A new study published in the Journal of the Acoustical Society of America used urban acoustics to monitor changes in human activity during the COVID-19 shutdown in Las Vegas. The paper’s lead author is Elijah Bird, a junior mathematics and geological sciences double major. His UNC co-authors include Ph.D. alumnus Daniel Bowman and geological sciences professor Jonathan Lees. The team deployed 11 infrasound stations throughout the Las Vegas metro area to examine human patterns of life through an infrasound lens. Las Vegas had its first reported case of the virus on March 5, 2020, and a state of emergency was declared on March 12. A series of business closures soon followed.
Shutdowns across the globe have highlighted ways in which less activity affected things like CO₂ emissions. We chatted with Bird about the implications of the research on the environment in a different way — how ambient sound in this large city was impacted by a decrease in human activity.
Q: Can you briefly describe the study? What question was your research hoping to answer, and what did you find?
A: We intended to determine the effects of the COVID-19 pandemic on the acoustics of Las Vegas. We found a significant quieting of the city following orders for the closure of nonessential businesses. This effect varied both spatially and with the time of day. Some stations saw the greatest declines in sound in the middle of the day, while others observed peak declines late into the night. This can be explained by the wide range of establishments in Las Vegas. More traditional businesses will peak in activity during daylight hours, while casinos, for instance, will be most active in the evening and night.
Q: What will your study enable us to do in the future that we can’t do now? What are the expected applications of your findings)?
A: Anthropogenic (i.e., generated by humans) and natural acoustics both peak during daylight hours. As such, it can be difficult to distinguish the daily trends of the two. Only anthropogenic signals decline during the pandemic, so the study allows us to separate out the daily trends in human-generated sound, which would not be easily accomplished outside of the pandemic. Further, the study acts as a record of the practical effects of shutdowns on the acoustics of Las Vegas, similar to studies which keep records of the decline in seismic energy or pollutants in a particular locale.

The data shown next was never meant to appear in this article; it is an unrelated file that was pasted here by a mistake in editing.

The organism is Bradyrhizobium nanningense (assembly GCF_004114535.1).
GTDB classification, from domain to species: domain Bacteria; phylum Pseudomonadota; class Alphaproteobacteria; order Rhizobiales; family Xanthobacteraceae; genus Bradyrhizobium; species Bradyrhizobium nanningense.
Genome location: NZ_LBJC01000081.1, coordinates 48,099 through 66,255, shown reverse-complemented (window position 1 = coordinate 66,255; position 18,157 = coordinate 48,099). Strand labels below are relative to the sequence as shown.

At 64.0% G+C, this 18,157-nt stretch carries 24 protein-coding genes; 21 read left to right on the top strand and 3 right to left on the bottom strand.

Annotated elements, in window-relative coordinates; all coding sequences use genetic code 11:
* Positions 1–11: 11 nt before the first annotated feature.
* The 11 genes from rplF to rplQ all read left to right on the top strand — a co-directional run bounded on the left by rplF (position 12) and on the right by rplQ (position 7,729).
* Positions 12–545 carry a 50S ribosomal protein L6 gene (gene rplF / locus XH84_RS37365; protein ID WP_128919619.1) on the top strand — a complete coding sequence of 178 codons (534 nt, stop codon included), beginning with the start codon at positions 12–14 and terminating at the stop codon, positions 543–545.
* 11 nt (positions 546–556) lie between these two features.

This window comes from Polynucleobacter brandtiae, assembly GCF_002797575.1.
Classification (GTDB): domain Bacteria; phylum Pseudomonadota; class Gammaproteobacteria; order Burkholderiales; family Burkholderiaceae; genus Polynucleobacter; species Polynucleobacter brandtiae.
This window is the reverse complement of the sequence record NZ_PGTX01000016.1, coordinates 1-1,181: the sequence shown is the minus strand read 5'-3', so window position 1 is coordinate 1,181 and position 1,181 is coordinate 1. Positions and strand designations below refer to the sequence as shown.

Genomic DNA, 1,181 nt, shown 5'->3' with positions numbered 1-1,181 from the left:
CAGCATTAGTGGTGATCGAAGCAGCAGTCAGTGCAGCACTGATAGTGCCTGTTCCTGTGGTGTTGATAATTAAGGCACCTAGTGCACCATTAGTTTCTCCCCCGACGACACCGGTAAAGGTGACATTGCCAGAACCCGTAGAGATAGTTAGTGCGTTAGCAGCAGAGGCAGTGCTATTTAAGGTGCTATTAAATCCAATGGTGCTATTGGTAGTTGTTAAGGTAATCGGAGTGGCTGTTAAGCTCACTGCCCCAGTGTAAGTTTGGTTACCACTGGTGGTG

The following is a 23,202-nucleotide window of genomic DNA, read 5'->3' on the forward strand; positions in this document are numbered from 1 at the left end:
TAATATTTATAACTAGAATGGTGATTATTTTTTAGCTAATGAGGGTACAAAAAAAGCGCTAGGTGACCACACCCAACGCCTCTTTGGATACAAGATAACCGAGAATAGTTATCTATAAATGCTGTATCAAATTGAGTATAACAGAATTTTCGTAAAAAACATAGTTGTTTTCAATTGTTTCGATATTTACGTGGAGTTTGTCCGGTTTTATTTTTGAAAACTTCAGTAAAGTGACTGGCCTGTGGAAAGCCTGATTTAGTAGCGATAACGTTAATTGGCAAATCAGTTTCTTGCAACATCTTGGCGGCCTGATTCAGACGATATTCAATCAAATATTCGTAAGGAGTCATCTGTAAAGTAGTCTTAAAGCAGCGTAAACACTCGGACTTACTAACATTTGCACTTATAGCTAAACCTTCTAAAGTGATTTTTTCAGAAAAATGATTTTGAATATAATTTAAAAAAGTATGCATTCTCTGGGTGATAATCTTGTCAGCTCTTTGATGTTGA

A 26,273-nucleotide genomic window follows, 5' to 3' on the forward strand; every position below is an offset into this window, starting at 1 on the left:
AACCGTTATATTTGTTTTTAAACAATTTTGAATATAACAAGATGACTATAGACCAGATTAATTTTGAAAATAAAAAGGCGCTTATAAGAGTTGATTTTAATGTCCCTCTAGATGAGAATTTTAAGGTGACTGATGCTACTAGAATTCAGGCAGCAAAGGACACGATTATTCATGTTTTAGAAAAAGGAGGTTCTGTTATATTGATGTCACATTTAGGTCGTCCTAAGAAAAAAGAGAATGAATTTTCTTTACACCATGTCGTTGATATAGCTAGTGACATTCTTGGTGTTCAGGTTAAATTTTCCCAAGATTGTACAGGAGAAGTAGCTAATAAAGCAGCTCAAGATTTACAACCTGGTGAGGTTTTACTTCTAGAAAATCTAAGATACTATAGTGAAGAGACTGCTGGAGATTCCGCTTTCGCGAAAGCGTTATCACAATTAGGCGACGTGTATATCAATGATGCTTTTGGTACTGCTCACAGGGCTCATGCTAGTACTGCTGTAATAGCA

Q: How is this new or notably different than what has been done in the past or is being done by other researchers?
A: Similar research has considered the acoustic response of cities to the pandemic. However, most of that work was in the context of human perception. Researchers used instruments that covered only the range of acoustic frequencies observable by humans. We worked with infrasound (below the range of human hearing) microphones and found that even some infrasonic frequencies were quieter during the pandemic.
Q: What areas of the city saw the largest decrease in sound due to the shutdown?
A: We found that stations close to McCarran International Airport saw especially intense declines in sound. This can be explained by the acoustics generated by the airport itself, as well as the nearby Vegas Strip. Of course, this was not the only spatial factor affecting things. A station significantly further north recorded a much quieter environment during the pandemic, as well, because of its proximity to an Air Force Base.
Q: How is this geology research something that can benefit policymakers?
A: Acoustics are a fundamental piece of our environment. As such, consideration of sound by policymakers is crucial in providing a better quality of life to the public. Noise pollution is an increasingly relevant problem to large cities. Our study adds to a growing body of work, detailing the acoustic environment of Las Vegas.
Q: How does it feel to be a first author on a major journal paper as an undergraduate?
A: It’s very exciting! Obviously, it’s a neat thing to put on a resume, but I’ve also learned a lot about the process of academic research and have gotten to work with plenty of cool people. My mentor at Sandia National Laboratories, Danny Bowman, and my adviser at UNC, Jonathan Lees, have been especially supportive in helping me to grow as a researcher.